Ribs and Shoulders: These cuts are hard working muscles that need longer cooking time to get nice and tender.  I recommend braising, or cooking covered with liquid until they are pull-apart tender, or slow smoking.

  • Spare Ribs, Back Ribs and Country Ribs: Place in a roasting pan, add water to at least 1 inch deep, place ribs on a rack (optional), cover tightly and braise in a 325° oven for 60-120 minutes.  Test by pulling on a bone for your desired level of tenderness, from a little chewy to falling off the bone.
  • Pork Shoulders (AKA Pork Butts): Braise or slow smoke pork shoulders/butts for at least 6 hours until it’s falling apart tender.  Why they call the shoulder a butt I’ll never know, the animal’s backside is called the ‘Ham’ or ‘Leg’ and sold either fresh or smoked.

Ground Pork: Like all ground meats, should still be cooked to 160° internal for safety and the best taste.

Cuban Pork Tenderloin – once again perfectly cooked!

Additives In Pork?
We have and will never sell pork with additives at Tony’s, but it’s pretty common.  It’s estimated over 70% of todays pork is injected (called enhanced or marinated on the label) with proprietary blends of water, chemical flavorings and often sulphates to increase weight and the moisture levels which helps the taste and juiciness lower quality or overcooked pork.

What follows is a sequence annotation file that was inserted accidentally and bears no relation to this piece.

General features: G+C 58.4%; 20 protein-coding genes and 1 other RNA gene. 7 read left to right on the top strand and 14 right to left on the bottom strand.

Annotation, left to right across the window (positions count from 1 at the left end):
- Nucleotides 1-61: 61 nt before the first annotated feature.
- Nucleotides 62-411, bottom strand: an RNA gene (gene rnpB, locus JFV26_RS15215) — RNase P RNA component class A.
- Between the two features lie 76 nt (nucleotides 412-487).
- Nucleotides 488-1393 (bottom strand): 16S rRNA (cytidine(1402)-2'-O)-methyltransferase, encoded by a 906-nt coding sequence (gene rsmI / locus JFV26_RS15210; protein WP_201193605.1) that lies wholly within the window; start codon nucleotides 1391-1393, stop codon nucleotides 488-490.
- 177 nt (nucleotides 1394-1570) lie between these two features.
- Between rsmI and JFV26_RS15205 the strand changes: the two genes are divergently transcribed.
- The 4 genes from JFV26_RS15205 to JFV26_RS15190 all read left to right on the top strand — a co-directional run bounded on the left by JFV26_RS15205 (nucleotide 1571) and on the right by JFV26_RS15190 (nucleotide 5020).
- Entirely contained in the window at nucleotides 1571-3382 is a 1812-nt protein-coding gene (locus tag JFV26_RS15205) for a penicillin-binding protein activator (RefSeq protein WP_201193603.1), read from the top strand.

Cuban Glazed Pork Loin Roast.

Pork is Nutrient Dense
The term ‘the other white meat’ makes a lot of sense, as pork is comparable to chicken in it’s fat levels and nutrition.  A single serving provides…

  • Iron 7%: Getting enough iron is a problem for some women, especially women of child-bearing age. Heme iron (found in meat) is absorbed more readily than non-heme iron (found in plant-based foods). Thus, anyone who avoids meat without the help of their health professional may increase their risk of iron-deficiency anemia.
  • Magnesium 6%: Important for the normal function of many enzymes (catalysts for the body’s chemical reactors), glucose and muscle action.
  • Phosphorous 22%: Strengthens bones and generates energy in cells.
  • Potassium 11%: This mineral, also known as an electrolyte, plays a major role in water balance and helps maintain normal blood pressure.
  • Zinc 15%: A component of more than 70 enzymes, zinc is a key player in energy metabolism and the immune system.
  • Thiamin 53%: Without this key vitamin, metabolism of carbohydrate, protein and fat would be significantly compromised. Animal protein is one of the best sources of this nutrient, and among the choices, pork is tops.
  • Riboflavin 19%: Next to milk, there are few foods that have as much riboflavin per serving as pork. Riboflavin has an important role in the release of energy from foods.
  • Niacin 20%: Important for the normal function of many enzymes in the body and involved in the metabolism of sugars and fatty acids.
  • Vitamin B12 33%: Helps build red blood cells and metabolize carbohydrates and fats.
  • Vitamin B6 (Pyridoxine) 18%: Important for the normal function of enzymes and co-enzymes, which are needed to metabolize protein, carbohydrates and fats. Plus, it plays a critical role in the regulation of glycogen (stored carbohydrates) metabolism.

All pictures and recipes are from http://www.porkbeinspired.com/ – check it out, a great website!